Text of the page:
Then, remove the faceplate and unscrew the switch, taking careful note of how existing wires are connected before replacing it with a new one.

Fixing squeaky door hinges

The irritating sound of a squeaky door hinge is enough to make anyone shudder. Luckily, fixing this nuisance involves simply lubricating the offending hinge with household oil or silicone spray.

Remove the pin, apply a lubricator, and replace the pin – your sole soundtrack should now be peaceful silence.

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Repairing a broken fence

A broken fence can compromise your security and curb appeal. To mend it, first, remove any broken or rotten parts and replace them with similar material, whether wood or vinyl; ensure you’ve prepped your new section (paint for wood) before installing it.

Fixing a jammed garbage disposal

If your garbage disposal is humming but not grinding, you likely have obstruction. Start by unplugging the unit or switching off its breaker for safety.

Fixing a jammed garbage disposal

Use pliers (and never your hands!) to try to remove any visible blockage from above; if unsuccessful, an Allen wrench underneath can usually spin things free.

Replacing a worn-out showerhead

Inefficient showers could be down to worn-out showerheads, which are fairly easy to replace.

Unscrew the existing one using adjustable pliers (protect finishes using cloth), and clean threads on the shower arm before screwing on your shiny new showerhead morning showers might become your favorite thing again.

Repairing a dripping shower

Like leaky faucets, dripping showers contribute to substantial water waste over time; plus, that constant dripping sound would drive anyone batty.

You typically need to replace malfunctioning parts like washers or seals accessible by removing the shower handle and trim.

Replacing a broken thermostat

A malfunctioning thermostat can lead to uncomfortable temperatures at home. To replace, start by carefully removing your old unit and taking a photo of wire connections.

This will guide you when installing your new device. Then, follow the manufacturer’s instructions for the installation process.

Fixing a loose railing

Loose railings pose safety risks. Luckily, tightening them is usually straightforward. Wooden railings may need their brackets screwed tighter.

For metal ones, scrutinize where posts meet flooring: loose screws are usually culprits that some tightening or replacements can easily fix.

Replacing weather stripping

Old weather stripping lets in cold draughts and bugs; replacing it helps create a more inviting home. Remove old material first, then cut new stripping to fit each side of the doorjamb.

Don’t forget that shorter piece for the tops of doors! Stick on self-adhesive ones or use nails for others.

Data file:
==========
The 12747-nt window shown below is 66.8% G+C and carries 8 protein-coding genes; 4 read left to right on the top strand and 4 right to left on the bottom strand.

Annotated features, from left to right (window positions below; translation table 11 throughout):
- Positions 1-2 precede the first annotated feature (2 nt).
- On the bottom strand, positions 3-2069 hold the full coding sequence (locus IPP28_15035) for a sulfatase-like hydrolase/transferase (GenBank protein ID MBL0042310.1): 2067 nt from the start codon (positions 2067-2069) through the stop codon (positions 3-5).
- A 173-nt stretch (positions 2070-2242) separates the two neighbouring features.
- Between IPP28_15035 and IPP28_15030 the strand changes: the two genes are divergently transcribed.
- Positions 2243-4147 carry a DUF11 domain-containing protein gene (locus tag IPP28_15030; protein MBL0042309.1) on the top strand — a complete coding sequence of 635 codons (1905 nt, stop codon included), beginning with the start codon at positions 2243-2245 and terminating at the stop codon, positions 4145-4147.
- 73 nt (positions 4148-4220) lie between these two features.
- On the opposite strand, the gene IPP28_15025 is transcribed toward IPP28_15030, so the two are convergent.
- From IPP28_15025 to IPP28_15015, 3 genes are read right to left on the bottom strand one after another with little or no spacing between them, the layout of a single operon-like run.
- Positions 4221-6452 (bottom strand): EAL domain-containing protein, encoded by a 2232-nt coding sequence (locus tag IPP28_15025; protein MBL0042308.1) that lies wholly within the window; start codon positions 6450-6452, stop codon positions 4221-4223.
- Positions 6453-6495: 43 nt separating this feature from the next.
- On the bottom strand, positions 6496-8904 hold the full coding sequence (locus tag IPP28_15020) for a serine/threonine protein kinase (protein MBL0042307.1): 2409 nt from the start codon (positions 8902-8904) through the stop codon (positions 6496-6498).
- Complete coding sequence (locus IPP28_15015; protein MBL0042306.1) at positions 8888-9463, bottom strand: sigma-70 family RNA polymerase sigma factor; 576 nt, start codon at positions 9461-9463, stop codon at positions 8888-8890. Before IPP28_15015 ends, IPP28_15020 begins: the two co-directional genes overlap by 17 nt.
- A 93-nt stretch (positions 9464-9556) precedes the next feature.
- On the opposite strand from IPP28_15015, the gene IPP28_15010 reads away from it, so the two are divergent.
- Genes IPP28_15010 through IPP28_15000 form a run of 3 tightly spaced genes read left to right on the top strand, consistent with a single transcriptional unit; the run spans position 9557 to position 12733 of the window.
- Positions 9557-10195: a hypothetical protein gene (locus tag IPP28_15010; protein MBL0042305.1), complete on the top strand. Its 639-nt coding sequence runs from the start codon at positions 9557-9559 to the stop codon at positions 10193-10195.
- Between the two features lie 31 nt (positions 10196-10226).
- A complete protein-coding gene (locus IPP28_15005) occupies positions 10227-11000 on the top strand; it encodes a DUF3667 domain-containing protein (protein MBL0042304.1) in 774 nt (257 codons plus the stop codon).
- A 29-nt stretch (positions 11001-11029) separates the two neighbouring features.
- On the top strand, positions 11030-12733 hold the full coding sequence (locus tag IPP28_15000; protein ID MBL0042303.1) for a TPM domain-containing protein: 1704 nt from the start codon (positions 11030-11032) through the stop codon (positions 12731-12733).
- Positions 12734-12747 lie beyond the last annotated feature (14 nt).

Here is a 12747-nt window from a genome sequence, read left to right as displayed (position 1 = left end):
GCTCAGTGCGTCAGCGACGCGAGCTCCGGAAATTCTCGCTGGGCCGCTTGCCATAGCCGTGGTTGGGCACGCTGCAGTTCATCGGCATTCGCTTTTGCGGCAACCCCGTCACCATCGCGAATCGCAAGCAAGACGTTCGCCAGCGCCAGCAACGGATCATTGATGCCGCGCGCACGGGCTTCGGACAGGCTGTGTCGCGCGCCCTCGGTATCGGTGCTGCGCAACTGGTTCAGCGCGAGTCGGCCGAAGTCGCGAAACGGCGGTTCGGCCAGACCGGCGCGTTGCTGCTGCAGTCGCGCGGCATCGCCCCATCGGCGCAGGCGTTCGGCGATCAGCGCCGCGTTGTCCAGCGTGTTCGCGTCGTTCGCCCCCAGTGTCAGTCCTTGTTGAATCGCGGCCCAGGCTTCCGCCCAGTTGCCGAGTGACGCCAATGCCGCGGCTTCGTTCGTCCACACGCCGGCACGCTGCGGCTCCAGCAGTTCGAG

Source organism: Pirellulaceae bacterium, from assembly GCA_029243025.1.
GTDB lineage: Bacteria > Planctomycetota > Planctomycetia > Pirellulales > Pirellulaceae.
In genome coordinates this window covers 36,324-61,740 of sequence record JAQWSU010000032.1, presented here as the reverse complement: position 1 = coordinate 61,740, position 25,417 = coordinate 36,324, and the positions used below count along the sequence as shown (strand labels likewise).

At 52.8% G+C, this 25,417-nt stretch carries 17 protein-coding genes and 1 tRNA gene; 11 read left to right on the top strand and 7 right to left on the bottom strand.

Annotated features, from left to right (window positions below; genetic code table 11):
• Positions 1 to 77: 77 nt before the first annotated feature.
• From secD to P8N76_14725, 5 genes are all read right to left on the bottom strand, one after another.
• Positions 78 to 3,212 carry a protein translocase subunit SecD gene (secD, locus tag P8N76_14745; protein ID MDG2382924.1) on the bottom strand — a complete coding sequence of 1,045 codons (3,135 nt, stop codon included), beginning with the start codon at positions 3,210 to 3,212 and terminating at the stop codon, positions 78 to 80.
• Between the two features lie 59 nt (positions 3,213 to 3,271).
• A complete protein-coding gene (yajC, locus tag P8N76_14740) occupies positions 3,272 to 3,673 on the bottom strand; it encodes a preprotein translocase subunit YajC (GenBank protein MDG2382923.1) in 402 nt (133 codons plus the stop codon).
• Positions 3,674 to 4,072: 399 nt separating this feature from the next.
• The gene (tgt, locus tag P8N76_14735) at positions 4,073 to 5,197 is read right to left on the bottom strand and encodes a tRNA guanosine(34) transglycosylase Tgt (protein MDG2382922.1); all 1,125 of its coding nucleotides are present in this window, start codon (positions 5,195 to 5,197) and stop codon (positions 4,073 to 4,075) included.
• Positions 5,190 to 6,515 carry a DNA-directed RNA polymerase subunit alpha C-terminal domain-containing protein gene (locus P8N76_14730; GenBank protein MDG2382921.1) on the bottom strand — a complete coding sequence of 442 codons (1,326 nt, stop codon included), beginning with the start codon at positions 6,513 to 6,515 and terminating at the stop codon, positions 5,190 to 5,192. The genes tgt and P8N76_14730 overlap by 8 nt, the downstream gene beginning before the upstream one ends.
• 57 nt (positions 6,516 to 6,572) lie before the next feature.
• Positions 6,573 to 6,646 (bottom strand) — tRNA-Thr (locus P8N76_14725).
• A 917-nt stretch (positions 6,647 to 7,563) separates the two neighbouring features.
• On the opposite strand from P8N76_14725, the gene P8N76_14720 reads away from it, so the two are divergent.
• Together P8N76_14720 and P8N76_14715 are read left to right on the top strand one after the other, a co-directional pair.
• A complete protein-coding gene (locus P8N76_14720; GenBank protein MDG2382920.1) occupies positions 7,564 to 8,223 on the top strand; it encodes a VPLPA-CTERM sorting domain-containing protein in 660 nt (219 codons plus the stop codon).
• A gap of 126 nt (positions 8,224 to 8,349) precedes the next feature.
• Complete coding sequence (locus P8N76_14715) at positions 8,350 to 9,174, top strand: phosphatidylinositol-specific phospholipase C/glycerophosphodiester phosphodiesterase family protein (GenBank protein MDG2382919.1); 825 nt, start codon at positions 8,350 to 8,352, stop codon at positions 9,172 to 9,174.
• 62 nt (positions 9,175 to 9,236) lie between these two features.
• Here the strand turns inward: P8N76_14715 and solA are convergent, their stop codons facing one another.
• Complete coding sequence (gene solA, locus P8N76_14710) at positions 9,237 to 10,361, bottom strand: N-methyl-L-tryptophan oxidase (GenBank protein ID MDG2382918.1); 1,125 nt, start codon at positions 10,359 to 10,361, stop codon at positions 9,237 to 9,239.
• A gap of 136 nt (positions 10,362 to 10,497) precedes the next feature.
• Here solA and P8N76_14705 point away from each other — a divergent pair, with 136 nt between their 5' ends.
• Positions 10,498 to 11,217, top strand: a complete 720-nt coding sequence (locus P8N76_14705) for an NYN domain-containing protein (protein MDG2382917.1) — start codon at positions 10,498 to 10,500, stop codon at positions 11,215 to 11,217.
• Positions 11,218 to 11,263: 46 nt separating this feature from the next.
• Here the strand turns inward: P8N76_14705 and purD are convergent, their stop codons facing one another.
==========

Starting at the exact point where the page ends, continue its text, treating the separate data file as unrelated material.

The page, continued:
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Fixing a stuck window

Stuck windows are frustrating, but a little elbow grease can often solve this issue. If it’s painted shut, run a utility knife along seam lines before trying to pry it open with a putty knife gently.

When dealing with swollen wood due to humidity, some sandpaper work should allow it to free up again.

Repairing a cracked floor tile

A cracked floor tile isn’t just an eyesore. Ignored, it can lead to further tile damage and even trip hazards. To fix this, you need first carefully to remove the cracked tile and adhesive underneath.

Repairing a cracked floor tile

Clean the exposed area before spreading fresh adhesive for a new tile placement. Matching replaced tiles with the existing ones is an art, so keeping a few spare tiles from the original installation is always a good idea!

Sealing a bathtub or sink

The caulking around your tub or sink isn’t just for aesthetics – it keeps water from dripping into areas where it shouldn’t be. Over time, though, this sealant can crack or peel away.

By removing loose caulk, completely drying the area, then applying new caulk with a caulking gun, followed by smoothing out the bead with your fingertip, you’ll have your bathroom looking as good as new.

Replacing a broken electrical outlet

While an important task in maintaining home safety – replacing an electrical outlet necessitates careful attention to detail and should only be done if you’re comfortable working with electrical elements.

If not – calling in an electrician is recommended. If doing it yourself – make sure to turn off the power at the breaker box first.

After that, it’s about unscrewing old fixtures and noting wire positions before connecting them similarly to your new outlet.

Fixing a sagging gate

Sagging gates are not just unattractive, but they also become more cumbersome to operate over time.

All you may need is something called an anti-sag gate kit, which consists of two corner brackets and a turnbuckle-style cable system.

Easy installation instructions will guide you on how to install the brackets at diagonally opposing corners, after which proper adjustment of the cable reduces sag in no time.

Tightening cabinet hardware

Loose cabinet handles are one of those little things that could drive homeowners nuts. It’s an easy fix.

All you need is a screwdriver, or an Allen key to tighten the screw found at the back of the door/drawer holding the handle in place while tightening might require an extra set of hands.

The screw may be stripped, in which case, replaced with a slightly larger one.

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Replacing a broken doorbell

A non-functioning doorbell can cause inconvenience and frustration. The good news is that doorbells are fairly straightforward mechanisms to replace.